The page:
There are a lot of things that are taught in parenting classes when you become a new dad or new parent. I look back 10 years ago to when I was going through the classes and it was much of the basics like how to hold a baby (accidentally picking up the doll is NOT recommended by the teacher… trust me from personal experience), the proper way to swaddle a baby, and the ways to cope with a baby who will not stop crying. 

Somewhere, there is video of me attempting to change the diaper of my newborn 10 years ago as a new dad. It was one thing that those parents classes didn’t teach, oddly. It was almost as if they expected us to know that… or practice on our partners Cabbage Patch dolls. 

But that wasn’t the one thing I wish I had knew when I became a new dad. 

Dads Don't Babysit

Looking back over these last 10 years, I look at my involvement in my kid’s life and I was there from the start. Early on, it might have been for selfish reasons as I attempted to grow a social media following, and was even known to let my kid cry just so that I could get a video of it with the hope that it would become the next viral video. Without thinking about the ramifications of what it would look like to other parents.

As I progressed from being a new dad, to the dad of a toddler, to a pre-teen, while raising yet another toddler, I realized the one thing that I wish I knew when I became a new dad…

Dads Don’t Babysit

This slogan is even on a t-shirt that you can get from the National At-Home Dad Network!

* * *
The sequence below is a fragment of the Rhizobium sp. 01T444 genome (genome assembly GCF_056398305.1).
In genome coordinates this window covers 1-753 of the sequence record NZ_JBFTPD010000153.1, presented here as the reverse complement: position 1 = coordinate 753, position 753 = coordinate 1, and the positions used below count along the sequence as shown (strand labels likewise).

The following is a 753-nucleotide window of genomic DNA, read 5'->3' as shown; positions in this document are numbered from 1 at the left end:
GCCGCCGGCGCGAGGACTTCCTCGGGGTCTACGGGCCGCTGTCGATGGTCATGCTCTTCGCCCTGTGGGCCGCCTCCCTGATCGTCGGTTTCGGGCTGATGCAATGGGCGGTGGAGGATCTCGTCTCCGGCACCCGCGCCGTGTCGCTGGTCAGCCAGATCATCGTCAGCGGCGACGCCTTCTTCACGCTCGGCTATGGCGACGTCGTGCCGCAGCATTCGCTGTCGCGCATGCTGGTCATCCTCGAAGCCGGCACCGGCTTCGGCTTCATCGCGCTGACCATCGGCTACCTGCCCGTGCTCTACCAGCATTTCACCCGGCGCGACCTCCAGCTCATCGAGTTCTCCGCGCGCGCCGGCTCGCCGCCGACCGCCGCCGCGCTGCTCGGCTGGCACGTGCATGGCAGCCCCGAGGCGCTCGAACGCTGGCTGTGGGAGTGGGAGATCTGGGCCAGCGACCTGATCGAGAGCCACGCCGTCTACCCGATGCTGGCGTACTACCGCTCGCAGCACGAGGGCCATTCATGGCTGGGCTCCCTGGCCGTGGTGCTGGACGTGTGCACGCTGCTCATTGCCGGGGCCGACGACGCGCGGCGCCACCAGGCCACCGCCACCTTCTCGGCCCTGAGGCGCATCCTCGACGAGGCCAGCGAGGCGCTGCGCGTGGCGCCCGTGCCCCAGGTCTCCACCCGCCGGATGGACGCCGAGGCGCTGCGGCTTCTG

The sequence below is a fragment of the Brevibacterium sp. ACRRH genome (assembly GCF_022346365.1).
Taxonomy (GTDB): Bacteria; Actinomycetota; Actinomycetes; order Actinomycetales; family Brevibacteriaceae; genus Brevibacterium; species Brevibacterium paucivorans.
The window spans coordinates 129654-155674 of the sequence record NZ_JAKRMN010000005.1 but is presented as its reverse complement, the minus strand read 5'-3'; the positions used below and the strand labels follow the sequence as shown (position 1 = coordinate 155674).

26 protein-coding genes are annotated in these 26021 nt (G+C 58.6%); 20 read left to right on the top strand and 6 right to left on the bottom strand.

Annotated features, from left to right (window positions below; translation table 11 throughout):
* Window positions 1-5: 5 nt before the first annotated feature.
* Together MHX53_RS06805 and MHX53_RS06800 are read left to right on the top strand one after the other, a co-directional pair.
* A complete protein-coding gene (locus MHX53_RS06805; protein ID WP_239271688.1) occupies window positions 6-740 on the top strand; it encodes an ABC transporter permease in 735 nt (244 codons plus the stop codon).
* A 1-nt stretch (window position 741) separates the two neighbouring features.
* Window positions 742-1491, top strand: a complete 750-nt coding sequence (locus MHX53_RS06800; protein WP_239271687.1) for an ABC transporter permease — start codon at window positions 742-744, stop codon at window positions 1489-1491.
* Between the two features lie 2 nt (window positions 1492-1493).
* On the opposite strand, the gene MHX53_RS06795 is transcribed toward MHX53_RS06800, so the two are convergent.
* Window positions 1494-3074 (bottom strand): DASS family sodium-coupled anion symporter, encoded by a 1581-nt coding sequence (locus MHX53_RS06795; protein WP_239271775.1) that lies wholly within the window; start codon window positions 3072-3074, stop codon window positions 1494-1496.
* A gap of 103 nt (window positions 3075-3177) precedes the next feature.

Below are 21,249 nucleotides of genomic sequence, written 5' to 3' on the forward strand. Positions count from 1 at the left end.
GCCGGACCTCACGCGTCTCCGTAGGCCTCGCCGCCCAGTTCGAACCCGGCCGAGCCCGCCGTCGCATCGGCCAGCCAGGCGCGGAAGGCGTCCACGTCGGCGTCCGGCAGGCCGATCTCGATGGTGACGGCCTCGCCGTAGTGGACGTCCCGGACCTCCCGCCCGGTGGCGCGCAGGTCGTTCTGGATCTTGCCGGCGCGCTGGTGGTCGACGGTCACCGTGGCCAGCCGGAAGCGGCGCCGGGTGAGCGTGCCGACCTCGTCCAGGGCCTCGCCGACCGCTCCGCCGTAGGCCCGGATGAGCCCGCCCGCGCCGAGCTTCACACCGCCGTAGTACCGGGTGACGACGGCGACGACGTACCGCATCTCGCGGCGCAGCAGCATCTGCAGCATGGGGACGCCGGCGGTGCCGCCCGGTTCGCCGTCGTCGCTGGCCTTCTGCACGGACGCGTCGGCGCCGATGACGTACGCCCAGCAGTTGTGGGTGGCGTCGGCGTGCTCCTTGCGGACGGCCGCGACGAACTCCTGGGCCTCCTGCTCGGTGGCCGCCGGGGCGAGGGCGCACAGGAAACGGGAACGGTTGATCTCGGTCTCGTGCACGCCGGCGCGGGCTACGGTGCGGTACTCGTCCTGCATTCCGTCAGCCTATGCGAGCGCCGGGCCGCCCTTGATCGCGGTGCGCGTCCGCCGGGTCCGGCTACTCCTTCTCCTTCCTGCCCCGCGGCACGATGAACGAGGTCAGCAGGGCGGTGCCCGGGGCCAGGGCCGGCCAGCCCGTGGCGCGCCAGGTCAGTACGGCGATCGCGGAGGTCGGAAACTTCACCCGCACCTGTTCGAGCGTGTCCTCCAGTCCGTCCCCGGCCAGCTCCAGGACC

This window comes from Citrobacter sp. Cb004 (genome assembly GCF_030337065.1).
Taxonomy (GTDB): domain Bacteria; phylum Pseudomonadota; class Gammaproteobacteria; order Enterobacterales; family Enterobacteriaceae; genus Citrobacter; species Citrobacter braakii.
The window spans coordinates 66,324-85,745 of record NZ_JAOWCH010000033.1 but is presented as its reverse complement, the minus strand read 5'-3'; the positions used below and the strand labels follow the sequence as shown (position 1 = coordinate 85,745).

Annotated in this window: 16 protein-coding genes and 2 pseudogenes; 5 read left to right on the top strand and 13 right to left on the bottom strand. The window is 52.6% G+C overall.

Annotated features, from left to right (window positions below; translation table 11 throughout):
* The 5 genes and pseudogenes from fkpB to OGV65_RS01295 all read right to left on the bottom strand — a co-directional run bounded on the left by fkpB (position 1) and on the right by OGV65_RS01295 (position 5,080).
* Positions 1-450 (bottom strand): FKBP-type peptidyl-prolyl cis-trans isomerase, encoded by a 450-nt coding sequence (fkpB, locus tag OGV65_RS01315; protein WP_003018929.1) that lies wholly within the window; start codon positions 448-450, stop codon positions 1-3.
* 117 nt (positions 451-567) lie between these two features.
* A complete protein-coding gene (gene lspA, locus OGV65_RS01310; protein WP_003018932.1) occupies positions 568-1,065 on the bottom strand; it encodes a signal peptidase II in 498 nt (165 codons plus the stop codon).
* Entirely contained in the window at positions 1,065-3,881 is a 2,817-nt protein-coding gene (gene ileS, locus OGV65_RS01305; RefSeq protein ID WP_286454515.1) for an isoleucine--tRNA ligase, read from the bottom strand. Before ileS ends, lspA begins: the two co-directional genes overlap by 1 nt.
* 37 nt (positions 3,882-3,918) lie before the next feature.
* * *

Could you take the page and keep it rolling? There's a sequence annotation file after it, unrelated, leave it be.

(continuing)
When I look at my involvement raising our kids now verses the moment I became a new dad there is a major difference of the type of dad that I am now. 

I started blogging about my journey as a new dad and to be honest, I had a hard time grasping the concept that, “Dad’s Don’t Babysit.” Early on, I really felt like that is what I was doing. With my work schedule 3 days out of the week, I was at home with my kid, who at times, I would leave to his own devices so that I could do the things that I wanted to do, like taking those three days and just being lazy on the couch watching William crawl, cry, laugh, or attempt to stand up against the couch and fall on his butt… while laughing… from the same couch. 

Then as I starting forming friendships, because of my social media following that I was also working on building during all of this, something changed. The phrase, “Dad’s Don’t Babysit” started to make sense. It was less about just being in the presence of your kid and more about being involved. There was more to fatherhood then just changing diapers and feedings. 

Dads Don't Babysit

While it is about those nighttime readings, it is about understanding which cries mean they need food, sleep, or are truly hurt. Not babysitting is putting down the phone and rolling on the floor as the kids wrestle with you. It is about cleaning up the spit-up off the floor. Not babysitting is taking the kids out of the house so that your partner can have some time to just chill after a long day. 

Not babysitting your kids is about letting go of the things that you’d like to be doing on a Friday night with friends at a bar, so that you can get some sleep and wake up the next day to really be involved in your families life or knowing that you will be up several times during the evening with a crying baby. Being an involved dad is figuring out how to set up a remote baby monitor, before monitors were able to broadcast via WiFi, to listen to so that you can go out and mow the grass while your child naps.

I regret that it took me so long to figure this out. But being a dad is about teaching your kids important life lessons and showing them the type of parent they should grow up and aspire to be when they become a new dad or parent. 

Dads Don't Babysit

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